Str / AP
Protesters clash with Egyptian military outside the Defense Ministry in Cairo, Egypt on Wednesday, May 2, 2012.
With three weeks before presidential elections and less than 60 days before a new civilian president is sworn into office, Egypt is once again witnessing a round of violence that critics and activists say has become emblematic of the country's chaotic transition.
The latest flare-up came on Wednesday when armed supporters of Egypt's military rulers – many believed be hired thugs – attacked predominantly Islamist anti-government protesters outside the Defense Ministry in Cairo, setting off clashes that left 11 dead.
But Wednesday's clashes should not be dismissed as merely a conflagration of violence between rival political groupings. It has a deeper meaning – a deep mistrust between citizens and the military that continues to grow and jeopardize the country’s future.
The frustrations many Egyptians have with the military stem from its failure to chart a transparent and civilian-led transition to democracy. Instead, since former President Hosni Mubarak’s ouster in February 2011, the military has tried to play the role of steward, guardian and, at times, driver of the revolution much to the dismay of the country's revolutionary youth.
PHOTO BLOG: Several dead in Cairo as protesters attacked
The military's shortcomings have been coupled with its mismanagement of the country's day-to-day affairs through successive military-appointed civilian cabinets which hold very little power and even less credibility. The result is that few in Egypt can say the quality of their life has improved in the transition period.
Meanwhile, Egypt's parliament has yet to find itself as the people's voice. A committee tasked with writing a new constitution is in disarray. The powerful Presidential Elections Commission has been operating, at best, in a questionable manner with how it manages the upcoming presidential race. And Egypt's judiciary continues to struggle in asserting itself over the legality of the state’s actions and the military's decisions.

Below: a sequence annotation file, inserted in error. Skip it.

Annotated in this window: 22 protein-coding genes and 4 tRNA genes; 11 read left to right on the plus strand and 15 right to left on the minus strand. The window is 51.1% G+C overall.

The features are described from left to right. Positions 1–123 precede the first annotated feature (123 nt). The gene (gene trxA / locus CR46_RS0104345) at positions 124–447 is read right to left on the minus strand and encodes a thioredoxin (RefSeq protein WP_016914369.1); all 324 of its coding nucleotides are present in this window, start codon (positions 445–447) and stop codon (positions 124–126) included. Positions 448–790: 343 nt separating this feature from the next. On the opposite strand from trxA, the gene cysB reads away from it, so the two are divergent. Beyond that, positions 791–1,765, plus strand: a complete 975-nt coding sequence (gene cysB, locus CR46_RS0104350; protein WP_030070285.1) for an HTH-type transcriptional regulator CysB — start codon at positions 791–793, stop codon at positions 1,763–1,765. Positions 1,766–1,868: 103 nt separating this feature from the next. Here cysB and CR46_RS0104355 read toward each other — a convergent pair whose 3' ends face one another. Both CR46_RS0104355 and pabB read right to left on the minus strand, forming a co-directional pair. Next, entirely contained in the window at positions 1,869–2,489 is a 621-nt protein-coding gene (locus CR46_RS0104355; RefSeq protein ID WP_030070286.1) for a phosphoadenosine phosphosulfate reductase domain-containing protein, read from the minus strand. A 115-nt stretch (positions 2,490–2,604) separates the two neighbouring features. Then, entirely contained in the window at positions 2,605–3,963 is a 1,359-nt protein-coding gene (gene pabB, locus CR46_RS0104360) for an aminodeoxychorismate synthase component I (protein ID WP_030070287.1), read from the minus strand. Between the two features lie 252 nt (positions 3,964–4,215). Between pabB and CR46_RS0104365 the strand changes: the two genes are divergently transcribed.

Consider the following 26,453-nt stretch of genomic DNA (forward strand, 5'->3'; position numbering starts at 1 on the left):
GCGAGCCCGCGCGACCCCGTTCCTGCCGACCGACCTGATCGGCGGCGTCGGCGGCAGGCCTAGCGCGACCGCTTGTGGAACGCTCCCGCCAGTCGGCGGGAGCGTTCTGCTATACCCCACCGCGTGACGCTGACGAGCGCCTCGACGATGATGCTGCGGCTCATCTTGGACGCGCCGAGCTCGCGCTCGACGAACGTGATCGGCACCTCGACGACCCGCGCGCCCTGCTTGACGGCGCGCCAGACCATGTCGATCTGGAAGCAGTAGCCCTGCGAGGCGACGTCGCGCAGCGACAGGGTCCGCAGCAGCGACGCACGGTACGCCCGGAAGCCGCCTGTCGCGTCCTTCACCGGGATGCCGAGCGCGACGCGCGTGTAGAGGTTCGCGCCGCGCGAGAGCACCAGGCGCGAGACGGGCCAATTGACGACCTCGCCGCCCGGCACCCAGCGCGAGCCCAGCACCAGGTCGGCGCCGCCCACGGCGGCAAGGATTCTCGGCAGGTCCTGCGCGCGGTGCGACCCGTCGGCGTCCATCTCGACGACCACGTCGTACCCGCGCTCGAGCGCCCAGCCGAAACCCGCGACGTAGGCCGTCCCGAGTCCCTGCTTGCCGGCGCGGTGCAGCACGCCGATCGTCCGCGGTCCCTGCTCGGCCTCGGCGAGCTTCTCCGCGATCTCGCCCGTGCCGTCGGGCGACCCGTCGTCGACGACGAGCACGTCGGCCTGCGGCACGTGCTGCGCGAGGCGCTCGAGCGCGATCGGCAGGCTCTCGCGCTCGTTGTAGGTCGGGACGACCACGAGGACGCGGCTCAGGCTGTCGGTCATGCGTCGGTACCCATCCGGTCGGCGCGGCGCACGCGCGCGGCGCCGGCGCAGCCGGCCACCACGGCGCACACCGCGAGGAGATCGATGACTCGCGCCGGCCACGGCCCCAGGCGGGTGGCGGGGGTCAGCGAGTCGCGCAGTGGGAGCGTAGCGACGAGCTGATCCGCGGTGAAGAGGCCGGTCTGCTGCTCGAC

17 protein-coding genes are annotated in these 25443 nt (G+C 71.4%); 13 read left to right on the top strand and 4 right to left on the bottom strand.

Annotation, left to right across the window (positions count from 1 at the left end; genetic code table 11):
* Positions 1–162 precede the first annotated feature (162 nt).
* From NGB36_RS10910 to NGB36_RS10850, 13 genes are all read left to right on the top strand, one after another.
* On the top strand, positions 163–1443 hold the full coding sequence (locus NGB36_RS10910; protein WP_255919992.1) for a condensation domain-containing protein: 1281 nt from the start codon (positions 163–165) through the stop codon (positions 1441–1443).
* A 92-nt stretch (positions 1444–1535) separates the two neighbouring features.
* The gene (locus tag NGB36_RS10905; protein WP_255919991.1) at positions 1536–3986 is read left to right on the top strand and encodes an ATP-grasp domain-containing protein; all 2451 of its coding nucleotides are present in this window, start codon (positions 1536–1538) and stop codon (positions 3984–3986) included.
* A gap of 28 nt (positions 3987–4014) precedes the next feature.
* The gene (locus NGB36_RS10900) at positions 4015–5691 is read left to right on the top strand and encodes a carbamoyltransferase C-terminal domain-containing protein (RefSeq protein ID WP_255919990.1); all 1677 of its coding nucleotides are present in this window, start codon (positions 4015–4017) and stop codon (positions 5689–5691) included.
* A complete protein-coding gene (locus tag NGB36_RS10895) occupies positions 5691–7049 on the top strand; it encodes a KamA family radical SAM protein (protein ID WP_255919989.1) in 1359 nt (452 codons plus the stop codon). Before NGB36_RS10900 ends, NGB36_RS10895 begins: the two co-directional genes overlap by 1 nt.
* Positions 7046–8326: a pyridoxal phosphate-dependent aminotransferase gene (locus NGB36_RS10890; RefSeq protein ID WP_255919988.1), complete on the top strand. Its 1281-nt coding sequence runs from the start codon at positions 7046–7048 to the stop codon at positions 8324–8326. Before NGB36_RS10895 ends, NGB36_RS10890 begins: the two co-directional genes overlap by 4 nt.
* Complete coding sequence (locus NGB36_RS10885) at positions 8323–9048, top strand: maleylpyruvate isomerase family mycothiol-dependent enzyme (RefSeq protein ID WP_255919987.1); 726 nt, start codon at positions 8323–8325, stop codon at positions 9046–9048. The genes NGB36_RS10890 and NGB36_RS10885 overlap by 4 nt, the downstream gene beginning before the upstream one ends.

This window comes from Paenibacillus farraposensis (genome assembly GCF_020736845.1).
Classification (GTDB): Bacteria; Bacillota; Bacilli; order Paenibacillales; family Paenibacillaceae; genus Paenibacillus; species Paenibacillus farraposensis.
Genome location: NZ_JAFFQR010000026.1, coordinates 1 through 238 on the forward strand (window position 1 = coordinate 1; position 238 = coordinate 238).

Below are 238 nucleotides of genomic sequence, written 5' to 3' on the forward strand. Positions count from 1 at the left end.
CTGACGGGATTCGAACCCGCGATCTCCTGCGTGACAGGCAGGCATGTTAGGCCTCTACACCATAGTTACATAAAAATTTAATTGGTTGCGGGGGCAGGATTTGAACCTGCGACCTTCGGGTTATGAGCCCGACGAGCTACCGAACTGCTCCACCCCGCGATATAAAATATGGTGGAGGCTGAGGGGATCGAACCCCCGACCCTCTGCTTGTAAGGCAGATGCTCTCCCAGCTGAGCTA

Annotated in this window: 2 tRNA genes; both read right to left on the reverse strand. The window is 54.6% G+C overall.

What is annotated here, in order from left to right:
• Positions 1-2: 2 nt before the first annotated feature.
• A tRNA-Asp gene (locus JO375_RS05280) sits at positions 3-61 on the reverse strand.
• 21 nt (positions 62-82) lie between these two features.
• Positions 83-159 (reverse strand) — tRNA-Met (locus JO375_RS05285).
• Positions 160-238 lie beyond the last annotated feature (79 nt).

However, Wednesday's violence has shifted the attention away from these issues and the candidates and refocused it on the military's mismanagement.
Presidential hopefuls have suspended campaign activities; effectively curbing their time spent selling voters on their ideas and vision for the country's future.
Even Egypt's first presidential debate, which was scheduled to be televised nationwide Thursday, has been delayed, and could potentially be cancelled. The debate would be a first in the Arab world.
‘Two steps forward, one step back’
Such developments bolster the characterization of Egypt's transition as "two steps forward, one step back.” Every time there is a silver lining that gets people hopeful about a new Egypt, they are almost immediately undermined by either a deliberate or unintentional miscalculation by the ruling military council.
And the increasing fear among Egyptians is that the military may ruin what is left of an already deficient process on its way out of power. That’s why the next 60 days are critical in Egypt and must be watched ever so closely.